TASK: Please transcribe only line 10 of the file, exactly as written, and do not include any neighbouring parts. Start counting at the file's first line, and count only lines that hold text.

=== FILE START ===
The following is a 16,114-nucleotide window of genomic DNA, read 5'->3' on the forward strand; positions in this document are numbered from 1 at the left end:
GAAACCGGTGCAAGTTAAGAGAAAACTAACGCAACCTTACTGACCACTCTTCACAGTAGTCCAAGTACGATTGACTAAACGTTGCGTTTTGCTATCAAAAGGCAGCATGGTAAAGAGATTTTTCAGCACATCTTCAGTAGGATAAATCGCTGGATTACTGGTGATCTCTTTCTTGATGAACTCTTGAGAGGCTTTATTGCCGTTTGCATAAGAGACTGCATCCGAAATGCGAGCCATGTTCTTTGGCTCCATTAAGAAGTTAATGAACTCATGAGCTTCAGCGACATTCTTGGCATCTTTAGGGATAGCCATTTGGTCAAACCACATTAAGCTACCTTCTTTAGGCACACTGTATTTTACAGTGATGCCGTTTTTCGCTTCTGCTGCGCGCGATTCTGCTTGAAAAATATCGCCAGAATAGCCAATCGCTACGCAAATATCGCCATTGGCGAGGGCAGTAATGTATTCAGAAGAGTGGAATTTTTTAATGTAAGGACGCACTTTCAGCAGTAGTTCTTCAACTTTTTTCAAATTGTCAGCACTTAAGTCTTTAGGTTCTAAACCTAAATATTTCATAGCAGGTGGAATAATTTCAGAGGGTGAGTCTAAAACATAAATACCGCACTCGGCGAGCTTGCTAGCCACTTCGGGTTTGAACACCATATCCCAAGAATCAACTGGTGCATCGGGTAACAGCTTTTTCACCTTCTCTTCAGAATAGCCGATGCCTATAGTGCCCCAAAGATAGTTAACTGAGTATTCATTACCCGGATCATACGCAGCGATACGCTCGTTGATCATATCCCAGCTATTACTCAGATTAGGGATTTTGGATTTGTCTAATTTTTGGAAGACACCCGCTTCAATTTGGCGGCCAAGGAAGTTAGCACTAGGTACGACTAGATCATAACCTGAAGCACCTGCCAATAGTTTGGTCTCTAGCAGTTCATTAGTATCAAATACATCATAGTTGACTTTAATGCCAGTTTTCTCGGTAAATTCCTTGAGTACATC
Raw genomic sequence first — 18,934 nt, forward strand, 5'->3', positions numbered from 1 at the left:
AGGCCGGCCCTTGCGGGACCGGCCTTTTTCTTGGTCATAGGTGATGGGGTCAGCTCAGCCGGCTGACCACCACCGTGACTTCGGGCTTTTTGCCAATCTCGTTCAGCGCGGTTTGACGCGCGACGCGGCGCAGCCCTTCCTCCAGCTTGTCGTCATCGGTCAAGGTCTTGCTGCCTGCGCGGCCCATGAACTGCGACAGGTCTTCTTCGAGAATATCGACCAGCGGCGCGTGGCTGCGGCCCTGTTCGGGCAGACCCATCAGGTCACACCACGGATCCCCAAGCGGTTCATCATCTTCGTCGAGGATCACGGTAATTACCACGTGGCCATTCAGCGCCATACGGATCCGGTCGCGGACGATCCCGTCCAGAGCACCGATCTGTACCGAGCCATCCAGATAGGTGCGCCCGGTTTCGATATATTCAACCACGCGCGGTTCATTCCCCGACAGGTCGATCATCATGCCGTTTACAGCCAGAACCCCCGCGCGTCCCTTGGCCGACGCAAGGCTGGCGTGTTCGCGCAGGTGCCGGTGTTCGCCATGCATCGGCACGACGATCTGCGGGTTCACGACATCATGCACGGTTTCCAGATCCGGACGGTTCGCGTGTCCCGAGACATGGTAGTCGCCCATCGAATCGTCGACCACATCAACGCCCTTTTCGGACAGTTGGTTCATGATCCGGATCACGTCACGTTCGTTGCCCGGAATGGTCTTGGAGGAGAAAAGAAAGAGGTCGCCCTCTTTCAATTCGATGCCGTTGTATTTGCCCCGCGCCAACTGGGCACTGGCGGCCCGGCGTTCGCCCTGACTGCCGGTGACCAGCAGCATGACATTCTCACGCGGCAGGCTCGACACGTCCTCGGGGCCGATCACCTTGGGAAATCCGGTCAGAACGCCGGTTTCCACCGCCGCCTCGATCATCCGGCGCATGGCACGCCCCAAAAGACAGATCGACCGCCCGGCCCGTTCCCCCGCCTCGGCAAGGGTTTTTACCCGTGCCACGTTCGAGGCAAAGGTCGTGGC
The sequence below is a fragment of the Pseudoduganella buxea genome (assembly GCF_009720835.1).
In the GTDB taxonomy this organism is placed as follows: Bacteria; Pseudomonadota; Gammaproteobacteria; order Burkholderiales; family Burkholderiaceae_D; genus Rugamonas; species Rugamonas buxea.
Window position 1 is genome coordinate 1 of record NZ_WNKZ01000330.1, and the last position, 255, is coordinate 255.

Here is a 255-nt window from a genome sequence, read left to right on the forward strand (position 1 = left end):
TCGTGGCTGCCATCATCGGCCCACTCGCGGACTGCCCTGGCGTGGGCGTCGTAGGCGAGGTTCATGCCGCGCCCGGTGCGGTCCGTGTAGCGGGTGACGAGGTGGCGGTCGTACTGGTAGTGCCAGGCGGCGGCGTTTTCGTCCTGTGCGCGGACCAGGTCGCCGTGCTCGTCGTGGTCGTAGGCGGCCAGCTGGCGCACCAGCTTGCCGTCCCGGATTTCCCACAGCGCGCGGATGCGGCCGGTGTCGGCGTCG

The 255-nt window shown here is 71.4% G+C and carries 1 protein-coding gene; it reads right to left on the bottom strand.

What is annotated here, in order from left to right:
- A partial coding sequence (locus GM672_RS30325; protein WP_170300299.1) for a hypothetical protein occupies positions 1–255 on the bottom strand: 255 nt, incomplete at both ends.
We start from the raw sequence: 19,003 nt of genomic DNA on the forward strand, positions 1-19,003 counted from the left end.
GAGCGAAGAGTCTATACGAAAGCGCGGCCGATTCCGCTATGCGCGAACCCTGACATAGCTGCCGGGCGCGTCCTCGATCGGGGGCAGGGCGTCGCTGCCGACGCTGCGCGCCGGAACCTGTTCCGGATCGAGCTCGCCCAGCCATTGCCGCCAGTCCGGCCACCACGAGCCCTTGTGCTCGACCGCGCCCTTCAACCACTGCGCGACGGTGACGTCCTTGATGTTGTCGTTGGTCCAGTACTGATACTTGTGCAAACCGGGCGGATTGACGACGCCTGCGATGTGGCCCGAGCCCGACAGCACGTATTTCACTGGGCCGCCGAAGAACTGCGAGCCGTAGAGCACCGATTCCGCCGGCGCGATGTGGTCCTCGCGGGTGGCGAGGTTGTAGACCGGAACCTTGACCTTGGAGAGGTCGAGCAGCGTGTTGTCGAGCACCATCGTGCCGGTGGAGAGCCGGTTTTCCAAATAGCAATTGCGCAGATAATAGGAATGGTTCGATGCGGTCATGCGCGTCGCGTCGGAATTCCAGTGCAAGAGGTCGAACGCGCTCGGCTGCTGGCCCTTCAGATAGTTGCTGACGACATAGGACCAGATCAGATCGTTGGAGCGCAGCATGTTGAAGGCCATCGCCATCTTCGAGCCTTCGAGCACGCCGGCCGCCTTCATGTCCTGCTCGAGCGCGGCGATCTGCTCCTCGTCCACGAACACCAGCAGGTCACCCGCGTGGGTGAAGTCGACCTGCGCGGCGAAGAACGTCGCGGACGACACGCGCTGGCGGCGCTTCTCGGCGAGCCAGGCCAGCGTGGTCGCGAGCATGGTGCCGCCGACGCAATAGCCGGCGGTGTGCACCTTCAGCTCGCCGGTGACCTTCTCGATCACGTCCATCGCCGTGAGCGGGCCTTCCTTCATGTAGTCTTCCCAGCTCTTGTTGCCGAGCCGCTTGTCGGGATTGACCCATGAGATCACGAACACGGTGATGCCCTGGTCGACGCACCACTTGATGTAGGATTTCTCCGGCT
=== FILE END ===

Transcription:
The 255-nt window shown here is 71.4% G+C and carries 1 protein-coding gene; it reads right to left on the bottom strand.